It matters little that Jean-Eric Vergne is yet to win a race in 2022. Indeed, it is now a full calendar year since he last stood atop the podium, yet there he is two points ahead of the field after what has to be categorised as potential hat-trick title consistency.
A third, a fourth, a second and a pole position in the last three races is a strong showing from the recently betrothed DS Techeetah driver.
While the marriage of the team, Techeetah, and the manufacturer, DS, will come to an end this summer, Vergne’s new stability and the performance of the black and gold is still mightily strong.
A solid fourth on Saturday teed up a much stronger Sunday when Vergne and his team were the strongest on the washed track and amid the cooler conditions to claim pole.
The race was a tangled one for the whole grid in terms of whether it went to 27 or 28 laps, as Jaguar continued the trend of putting that jeopardy element deliberately into everyone’s consciousness.
Vergne’s excitable nature came through, as it always does in the live radio conversations with his engineer Thibault Arnal, who deserves some kind of medal for keeping his charge just the right side of sanity in a race that had multiple layers of strategic nightmares.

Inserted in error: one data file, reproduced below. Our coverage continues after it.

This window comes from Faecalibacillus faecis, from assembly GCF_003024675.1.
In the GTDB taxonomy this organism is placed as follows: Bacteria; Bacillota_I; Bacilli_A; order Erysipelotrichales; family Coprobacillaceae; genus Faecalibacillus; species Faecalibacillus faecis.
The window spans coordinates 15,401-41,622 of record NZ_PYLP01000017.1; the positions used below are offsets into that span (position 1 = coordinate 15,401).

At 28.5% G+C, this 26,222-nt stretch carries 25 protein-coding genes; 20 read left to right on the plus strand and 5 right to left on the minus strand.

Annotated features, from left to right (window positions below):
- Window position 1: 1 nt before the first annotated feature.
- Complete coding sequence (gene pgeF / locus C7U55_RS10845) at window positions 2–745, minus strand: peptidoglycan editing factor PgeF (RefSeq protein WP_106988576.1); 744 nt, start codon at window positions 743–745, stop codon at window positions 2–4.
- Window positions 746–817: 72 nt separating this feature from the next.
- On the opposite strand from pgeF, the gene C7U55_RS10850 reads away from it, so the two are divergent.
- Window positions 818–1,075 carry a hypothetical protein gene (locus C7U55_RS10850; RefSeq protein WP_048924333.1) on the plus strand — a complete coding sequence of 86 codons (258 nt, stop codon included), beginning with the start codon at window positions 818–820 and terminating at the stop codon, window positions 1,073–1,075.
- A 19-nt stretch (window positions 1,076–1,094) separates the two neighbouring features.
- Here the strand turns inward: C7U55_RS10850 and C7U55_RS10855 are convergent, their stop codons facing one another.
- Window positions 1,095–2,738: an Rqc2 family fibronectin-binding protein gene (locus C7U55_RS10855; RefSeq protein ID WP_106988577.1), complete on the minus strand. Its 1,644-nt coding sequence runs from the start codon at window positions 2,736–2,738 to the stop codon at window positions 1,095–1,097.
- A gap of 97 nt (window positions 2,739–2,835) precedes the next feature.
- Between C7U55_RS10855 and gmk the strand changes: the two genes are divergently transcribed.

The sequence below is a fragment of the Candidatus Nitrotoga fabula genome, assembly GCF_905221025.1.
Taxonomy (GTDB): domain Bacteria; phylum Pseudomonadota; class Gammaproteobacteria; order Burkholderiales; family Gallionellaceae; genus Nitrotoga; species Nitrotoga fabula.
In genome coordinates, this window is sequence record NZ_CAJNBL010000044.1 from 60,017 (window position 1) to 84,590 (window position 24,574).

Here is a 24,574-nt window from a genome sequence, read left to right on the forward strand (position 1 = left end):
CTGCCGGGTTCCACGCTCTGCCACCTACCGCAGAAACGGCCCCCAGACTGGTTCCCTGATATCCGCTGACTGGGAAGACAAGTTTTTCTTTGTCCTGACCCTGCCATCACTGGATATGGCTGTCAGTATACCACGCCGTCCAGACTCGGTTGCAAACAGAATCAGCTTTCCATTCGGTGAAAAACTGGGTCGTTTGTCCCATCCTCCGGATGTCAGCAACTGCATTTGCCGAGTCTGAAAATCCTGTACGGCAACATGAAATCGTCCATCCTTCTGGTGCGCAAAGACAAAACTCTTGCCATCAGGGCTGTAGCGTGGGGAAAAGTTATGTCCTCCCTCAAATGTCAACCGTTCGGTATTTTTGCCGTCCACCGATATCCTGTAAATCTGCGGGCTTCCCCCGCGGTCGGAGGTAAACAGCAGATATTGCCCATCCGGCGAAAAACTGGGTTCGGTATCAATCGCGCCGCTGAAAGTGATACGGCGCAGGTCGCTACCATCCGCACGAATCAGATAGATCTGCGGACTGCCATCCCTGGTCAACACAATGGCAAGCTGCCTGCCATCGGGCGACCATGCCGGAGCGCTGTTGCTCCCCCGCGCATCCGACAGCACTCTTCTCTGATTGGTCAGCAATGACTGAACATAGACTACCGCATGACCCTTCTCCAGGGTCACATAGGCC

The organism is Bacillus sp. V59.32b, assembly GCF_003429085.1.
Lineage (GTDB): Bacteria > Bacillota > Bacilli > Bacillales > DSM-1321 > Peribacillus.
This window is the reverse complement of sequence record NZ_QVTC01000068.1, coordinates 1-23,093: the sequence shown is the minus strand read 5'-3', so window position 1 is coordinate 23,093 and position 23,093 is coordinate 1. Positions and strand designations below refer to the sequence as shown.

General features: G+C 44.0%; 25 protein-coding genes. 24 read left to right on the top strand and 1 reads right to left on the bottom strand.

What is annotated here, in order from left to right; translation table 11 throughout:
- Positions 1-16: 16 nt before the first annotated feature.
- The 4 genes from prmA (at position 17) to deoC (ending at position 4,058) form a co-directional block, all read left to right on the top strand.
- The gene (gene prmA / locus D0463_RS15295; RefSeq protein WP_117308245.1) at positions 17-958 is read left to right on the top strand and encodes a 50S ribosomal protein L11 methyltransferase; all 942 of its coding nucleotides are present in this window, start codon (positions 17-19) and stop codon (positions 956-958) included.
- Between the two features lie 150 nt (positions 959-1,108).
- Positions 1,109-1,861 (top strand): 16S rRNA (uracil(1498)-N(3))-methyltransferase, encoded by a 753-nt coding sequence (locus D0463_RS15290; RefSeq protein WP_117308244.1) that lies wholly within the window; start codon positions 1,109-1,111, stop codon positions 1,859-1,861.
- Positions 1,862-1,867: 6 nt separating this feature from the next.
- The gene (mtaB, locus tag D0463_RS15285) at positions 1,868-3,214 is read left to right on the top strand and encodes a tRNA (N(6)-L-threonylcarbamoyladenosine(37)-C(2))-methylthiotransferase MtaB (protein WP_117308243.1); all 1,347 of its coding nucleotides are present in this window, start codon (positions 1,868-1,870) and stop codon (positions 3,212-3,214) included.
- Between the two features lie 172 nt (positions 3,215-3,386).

The ‘burnt brain’ cooled nicely though and second place to the unbeatable Evans was the maximum that could be attained and ensured that Vergne heads to Monaco as championship leader.
Frijns was top drawer all weekend, grabbing the contours of the Rome streets and forcing them to dance to his own rhythm with those familiar sensational reflexes.
“I’m not a sim driver, I’m a racing driver”, is a typically forthright Frijns quote from the weekend and when it came to the realities rather than the remote practicalities, the Dutch ace delivered and more.
The Envision Audi was almost there on pace for a tilt at a victory but needed some slices of luck to properly challenge Evans and Jaguar. It didn’t arrive but it didn’t stop Frijns from enjoying two differing races with equally strong results which thrust him to just two points behind Vergne to continue his excellent 2022 consistency.
That it all came amid several team member departures made it even more noteworthy.